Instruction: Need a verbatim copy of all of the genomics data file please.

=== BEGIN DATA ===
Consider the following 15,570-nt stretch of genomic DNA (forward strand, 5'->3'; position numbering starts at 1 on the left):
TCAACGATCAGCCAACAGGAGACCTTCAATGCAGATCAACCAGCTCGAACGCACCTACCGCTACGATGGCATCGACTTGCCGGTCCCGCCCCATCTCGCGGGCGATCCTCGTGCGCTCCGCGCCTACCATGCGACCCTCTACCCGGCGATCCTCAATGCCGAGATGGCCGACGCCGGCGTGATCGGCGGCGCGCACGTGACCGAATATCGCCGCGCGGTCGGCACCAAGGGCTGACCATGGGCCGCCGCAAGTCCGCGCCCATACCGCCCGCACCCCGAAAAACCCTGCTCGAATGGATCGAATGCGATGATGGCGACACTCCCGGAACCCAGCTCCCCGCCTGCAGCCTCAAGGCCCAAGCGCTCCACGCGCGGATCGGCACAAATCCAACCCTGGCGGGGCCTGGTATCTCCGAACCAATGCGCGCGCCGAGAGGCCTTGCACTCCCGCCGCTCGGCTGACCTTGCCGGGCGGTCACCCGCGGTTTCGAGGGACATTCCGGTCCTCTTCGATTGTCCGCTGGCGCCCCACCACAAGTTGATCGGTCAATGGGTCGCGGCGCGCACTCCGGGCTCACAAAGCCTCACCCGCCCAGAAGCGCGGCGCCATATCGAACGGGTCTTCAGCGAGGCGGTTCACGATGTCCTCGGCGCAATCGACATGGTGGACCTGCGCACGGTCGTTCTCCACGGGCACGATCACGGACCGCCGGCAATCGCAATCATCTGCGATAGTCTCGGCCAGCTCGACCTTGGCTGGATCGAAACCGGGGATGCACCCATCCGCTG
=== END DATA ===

Consider the following 15,570-nt stretch of genomic DNA (forward strand, 5'->3'; position numbering starts at 1 on the left):
TCAACGATCAGCCAACAGGAGACCTTCAATGCAGATCAACCAGCTCGAACGCACCTACCGCTACGATGGCATCGACTTGCCGGTCCCGCCCCATCTCGCGGGCGATCCTCGTGCGCTCCGCGCCTACCATGCGACCCTCTACCCGGCGATCCTCAATGCCGAGATGGCCGACGCCGGCGTGATCGGCGGCGCGCACGTGACCGAATATCGCCGCGCGGTCGGCACCAAGGGCTGACCATGGGCCGCCGCAAGTCCGCGCCCATACCGCCCGCACCCCGAAAAACCCTGCTCGAATGGATCGAATGCGATGATGGCGACACTCCCGGAACCCAGCTCCCCGCCTGCAGCCTCAAGGCCCAAGCGCTCCACGCGCGGATCGGCACAAATCCAACCCTGGCGGGGCCTGGTATCTCCGAACCAATGCGCGCGCCGAGAGGCCTTGCACTCCCGCCGCTCGGCTGACCTTGCCGGGCGGTCACCCGCGGTTTCGAGGGACATTCCGGTCCTCTTCGATTGTCCGCTGGCGCCCCACCACAAGTTGATCGGTCAATGGGTCGCGGCGCGCACTCCGGGCTCACAAAGCCTCACCCGCCCAGAAGCGCGGCGCCATATCGAACGGGTCTTCAGCGAGGCGGTTCACGATGTCCTCGGCGCAATCGACATGGTGGACCTGCGCACGGTCGTTCTCCACGGGCACGATCACGGACCGCCGGCAATCGCAATCATCTGCGATAGTCTCGGCCAGCTCGACCTTGGCTGGATCGAAACCGGGGATGCACCCATCCGCTG